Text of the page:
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paterjb

Senior Member

Posts: 27

Location: USA

31

Sunday, January 25th 2004, 1:26am

Tapped in to the 1" copper main last night. Meter is actually 1", not 3/4".
WOW!!!! Getting 30GPM with the bucket test. Did it 3 times to be sure. Even weighed the water on a digital bathroom scale. 4.3 lbs (2.5 gal) in 5.0 seconds.
If my math is correct, thats 30 GPM. Far better than my 7-8 GPM from the outside hose bib. Still, the pressure is 38-40 psi. Hopefully this will help out my system reuirements. I know these rates (30 GPM)
don't agree with may of the tables out there, but that's what I got. That's why I did it 3 times to be sure. If I'm not accurate, at least I have way better than the 7-8 gpm stated previously.
Thanks for all your guys help!!!
paterjb

RVLI

Supreme Member

Posts: 460

Location: USA

32

Sunday, January 25th 2004, 7:21am

You are good to go.

RVLI

Supreme Member

Posts: 460

Location: USA

33

Sunday, January 25th 2004, 7:32am

Peter, where are you located?

Tom

Supreme Member

34

Sunday, January 25th 2004, 1:04pm

rvli- 20 years doing irrigation systems. The majority of my work is redesigning and repairing systems that were not done right the first time. I'm not trying to be a know it all by any stretch of the imagination, but I've seen some really awful systems out there. I've been trying to offer Peter some sound advice. My conclusion is that his system will be ok at 10 gpm max. I believe if he tries to design it at a higher gpm, he will get poor results due to his intial low pressure.

If your supplier says the bucket test is accurate, I'd find a new supplier.

I pointed out the irigation tutorial website because it provides easy tounderstand info to the novice. Those principles apply to a 7 gpm home system as they do a large commercial system.


RVLI

Supreme Member

Posts: 460

Location: USA

35

Sunday, January 25th 2004, 6:12pm

This is one of the reasons why I think it's more for a commercial-based system.


paterjb

Senior Member

Posts: 27

Location: USA

36

Monday, January 26th 2004, 2:18am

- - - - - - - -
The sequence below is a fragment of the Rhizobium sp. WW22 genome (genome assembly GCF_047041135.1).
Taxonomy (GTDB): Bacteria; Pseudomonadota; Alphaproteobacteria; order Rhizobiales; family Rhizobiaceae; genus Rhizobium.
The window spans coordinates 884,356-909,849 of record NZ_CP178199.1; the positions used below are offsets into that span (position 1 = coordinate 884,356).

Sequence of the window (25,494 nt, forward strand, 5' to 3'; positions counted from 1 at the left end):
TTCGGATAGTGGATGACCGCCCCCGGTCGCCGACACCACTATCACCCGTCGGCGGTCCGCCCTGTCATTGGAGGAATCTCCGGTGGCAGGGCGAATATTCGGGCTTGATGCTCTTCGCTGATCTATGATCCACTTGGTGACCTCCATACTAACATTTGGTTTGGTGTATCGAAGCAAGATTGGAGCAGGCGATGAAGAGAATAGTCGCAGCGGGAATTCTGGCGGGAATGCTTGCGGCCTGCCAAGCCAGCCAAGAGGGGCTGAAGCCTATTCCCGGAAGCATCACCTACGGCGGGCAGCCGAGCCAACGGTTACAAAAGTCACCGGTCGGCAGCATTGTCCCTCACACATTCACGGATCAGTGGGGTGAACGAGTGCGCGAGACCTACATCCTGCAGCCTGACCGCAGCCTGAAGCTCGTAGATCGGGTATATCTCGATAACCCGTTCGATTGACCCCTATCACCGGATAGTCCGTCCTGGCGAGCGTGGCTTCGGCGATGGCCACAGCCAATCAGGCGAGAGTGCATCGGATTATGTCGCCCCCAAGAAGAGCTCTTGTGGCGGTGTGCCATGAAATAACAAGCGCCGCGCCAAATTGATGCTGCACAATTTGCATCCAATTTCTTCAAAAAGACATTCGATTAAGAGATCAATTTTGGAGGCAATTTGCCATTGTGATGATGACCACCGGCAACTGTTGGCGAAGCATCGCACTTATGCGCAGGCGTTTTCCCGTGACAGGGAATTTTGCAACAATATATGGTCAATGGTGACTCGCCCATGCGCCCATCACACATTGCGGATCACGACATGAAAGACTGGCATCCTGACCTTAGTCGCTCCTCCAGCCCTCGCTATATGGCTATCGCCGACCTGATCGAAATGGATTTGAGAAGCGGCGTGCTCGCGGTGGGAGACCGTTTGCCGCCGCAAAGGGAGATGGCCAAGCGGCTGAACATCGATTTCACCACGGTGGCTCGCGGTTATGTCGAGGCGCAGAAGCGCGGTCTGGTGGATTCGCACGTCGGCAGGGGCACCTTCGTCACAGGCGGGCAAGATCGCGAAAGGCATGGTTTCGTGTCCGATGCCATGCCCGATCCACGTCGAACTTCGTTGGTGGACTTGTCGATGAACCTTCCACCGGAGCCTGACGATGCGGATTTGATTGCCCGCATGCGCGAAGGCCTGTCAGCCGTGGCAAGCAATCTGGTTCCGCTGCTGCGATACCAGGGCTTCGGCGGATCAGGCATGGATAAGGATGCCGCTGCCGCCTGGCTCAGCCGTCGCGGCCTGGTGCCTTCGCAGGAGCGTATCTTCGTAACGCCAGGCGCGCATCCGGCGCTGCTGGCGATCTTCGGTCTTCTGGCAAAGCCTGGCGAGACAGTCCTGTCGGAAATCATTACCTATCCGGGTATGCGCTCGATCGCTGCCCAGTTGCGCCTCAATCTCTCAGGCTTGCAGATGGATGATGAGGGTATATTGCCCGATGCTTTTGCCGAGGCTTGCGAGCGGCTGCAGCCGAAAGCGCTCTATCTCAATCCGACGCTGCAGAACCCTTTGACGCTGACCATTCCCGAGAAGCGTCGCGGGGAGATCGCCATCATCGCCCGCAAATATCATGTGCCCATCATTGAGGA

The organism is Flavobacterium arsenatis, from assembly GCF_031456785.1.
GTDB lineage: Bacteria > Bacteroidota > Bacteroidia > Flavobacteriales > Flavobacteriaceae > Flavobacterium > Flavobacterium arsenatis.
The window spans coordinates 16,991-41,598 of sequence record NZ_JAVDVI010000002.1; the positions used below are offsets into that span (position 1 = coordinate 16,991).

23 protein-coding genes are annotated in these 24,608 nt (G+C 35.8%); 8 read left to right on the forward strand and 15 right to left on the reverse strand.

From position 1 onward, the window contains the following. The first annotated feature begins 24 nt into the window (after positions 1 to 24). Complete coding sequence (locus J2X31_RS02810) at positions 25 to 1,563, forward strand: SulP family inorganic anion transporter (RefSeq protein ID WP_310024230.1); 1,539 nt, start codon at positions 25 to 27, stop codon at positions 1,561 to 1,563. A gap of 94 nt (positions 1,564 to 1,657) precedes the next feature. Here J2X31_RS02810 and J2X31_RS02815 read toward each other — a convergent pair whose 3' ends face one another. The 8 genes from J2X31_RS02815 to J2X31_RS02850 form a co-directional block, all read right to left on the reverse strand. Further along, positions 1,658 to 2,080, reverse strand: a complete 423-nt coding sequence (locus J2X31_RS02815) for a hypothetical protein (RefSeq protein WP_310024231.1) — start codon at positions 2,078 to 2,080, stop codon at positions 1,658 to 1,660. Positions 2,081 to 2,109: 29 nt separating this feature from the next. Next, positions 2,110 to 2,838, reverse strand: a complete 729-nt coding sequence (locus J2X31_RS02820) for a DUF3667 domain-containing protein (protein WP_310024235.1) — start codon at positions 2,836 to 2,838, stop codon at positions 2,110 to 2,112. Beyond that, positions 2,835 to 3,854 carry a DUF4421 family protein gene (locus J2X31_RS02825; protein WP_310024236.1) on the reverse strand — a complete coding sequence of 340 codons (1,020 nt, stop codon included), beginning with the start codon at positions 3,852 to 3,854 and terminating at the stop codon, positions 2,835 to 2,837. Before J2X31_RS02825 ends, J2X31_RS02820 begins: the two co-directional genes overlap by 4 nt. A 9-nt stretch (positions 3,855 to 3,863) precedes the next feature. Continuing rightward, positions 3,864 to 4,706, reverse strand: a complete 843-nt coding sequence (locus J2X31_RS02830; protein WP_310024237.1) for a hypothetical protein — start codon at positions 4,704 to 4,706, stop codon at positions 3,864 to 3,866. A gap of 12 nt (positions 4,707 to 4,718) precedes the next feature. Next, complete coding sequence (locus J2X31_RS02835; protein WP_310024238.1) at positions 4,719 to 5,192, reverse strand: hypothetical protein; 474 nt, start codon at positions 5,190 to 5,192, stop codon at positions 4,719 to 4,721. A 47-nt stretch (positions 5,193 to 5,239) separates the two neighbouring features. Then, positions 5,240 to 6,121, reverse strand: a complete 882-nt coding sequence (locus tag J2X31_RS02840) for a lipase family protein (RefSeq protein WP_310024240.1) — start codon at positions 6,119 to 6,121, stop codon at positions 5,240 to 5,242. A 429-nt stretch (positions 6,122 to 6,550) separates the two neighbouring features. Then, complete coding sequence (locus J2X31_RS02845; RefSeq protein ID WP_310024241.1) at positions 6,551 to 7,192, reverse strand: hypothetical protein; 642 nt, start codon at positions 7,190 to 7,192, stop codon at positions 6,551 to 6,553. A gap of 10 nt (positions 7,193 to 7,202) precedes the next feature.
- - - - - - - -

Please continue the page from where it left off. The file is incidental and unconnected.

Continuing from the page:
If Peter means paterjb, I'm located in northern Illinois.
Thanks again for all the help.

rain man

Active Member

37

Monday, January 26th 2004, 4:09pm

I thought you would get a bit more than 7-8 gpm. Your flow is going to depend on your meter size..so since your meter is 1"...you get 30 gpm. Definetly do not design your zones for this capacity unless you plan on running 2" pipe everywhere..which is not really feasible..since your static pressure is low to begin with you want to minimize any further losses in pressure..stick with 1" pipe and keep the flow <10gpm per zone.

rain man

paterjb

Senior Member

Posts: 27

Location: USA

38

Tuesday, January 27th 2004, 2:33am

Thanks:

So far I have 9 zones planned with the largest zones at
7.0 GPM (sprays) and 6.16 GPM ( 6 rotors)
Thanks

HooKooDooKu

Supreme Member

39

Tuesday, February 10th 2004, 7:31pm

I too have been reading and learning alot from irrigationtutorials.com and I can tell you that there is alot of good information at this site. Yes, I agree that it sounds like "Jess is a high-end commercial installer", but much of what he talks about is valid for both home and commercial situations. In the case of what causes pressure losses, the science is still the same.

Because of the nature of hydrolics, it doesn't matter where you take a static pressure reading, it will be the same every where. If your static water pressure reading is 40psi at the end of a 1/2" hose bib, it will be 40psi at the water meter and it will be 40 psi at the end of a one mile long 1/4" poly-pipe connected to your hose bib (assuming that the end of the poly-pipe is at the same elevation as the hose bib).

Once the water starts moving, you lose pressure in the following locations (the amount of presure loss greatly depends upon the gpm flow rate).
1. Water Meter (the meter acts like a constriction device and the moving water has to advance the reading on the water meter).
2. The back flow preventer (and the nature of a RPZ should cause a loss of about 10psi).
3. The pipes (mains, latterals, etc)(the longer and smaller the pipes, the greater the pressure loss)
4. Elevation changes
5. Automatic Valves

The reasons some are raising doubts about this design is because the numbers should be something in the following ball park (and I'm being generous with these numbers):
Water Meter = 1-2psi
RPZ = 10psi
Pipes = 2psi (you've got some big pipes and low gpm, so not much loss there if short runs)
Valve = 4psi

So if you started with a static pressure of 40psi, you can't have more than about 22psi of usable pressure at the spray heads. But these numbers could also work out to something like this:
Water-Meter = 2psi
RPZ = 16psi
Pipes = 6psi
Valve = 6psi
Leaving only 10psi at the spray heads.

<blockquote id="quote"><font size="1" face="Verdana, Arial, Helvetica" id="quote">quote:<hr height="1" noshade id="quote">This is one of the reasons why I think it's more for a commercial-based system.<hr height="1" noshade id="quote"></blockquote id="quote"></font id="quote">
I'd like to point out that the picture referenced looks like what is needed for a drip irrigation system (the valve is followed by a presure regulator to get the pressure down to the max of 25psi a drip irrigation system requires, and that is then followed by a fine mesh screen filter to protect drip irrigators from fine sediments that can be found in any water supply). Jess has another valve detail for sprinkler systems that doesn't include all the extra pieces after the valve.

aquamatic

Advanced Member

Posts: 230

Location: USA

40

Wednesday, February 11th 2004, 5:21am

You might have a reulator that is set at 40 somewhere on your system. Tap into near meter then get a readiing

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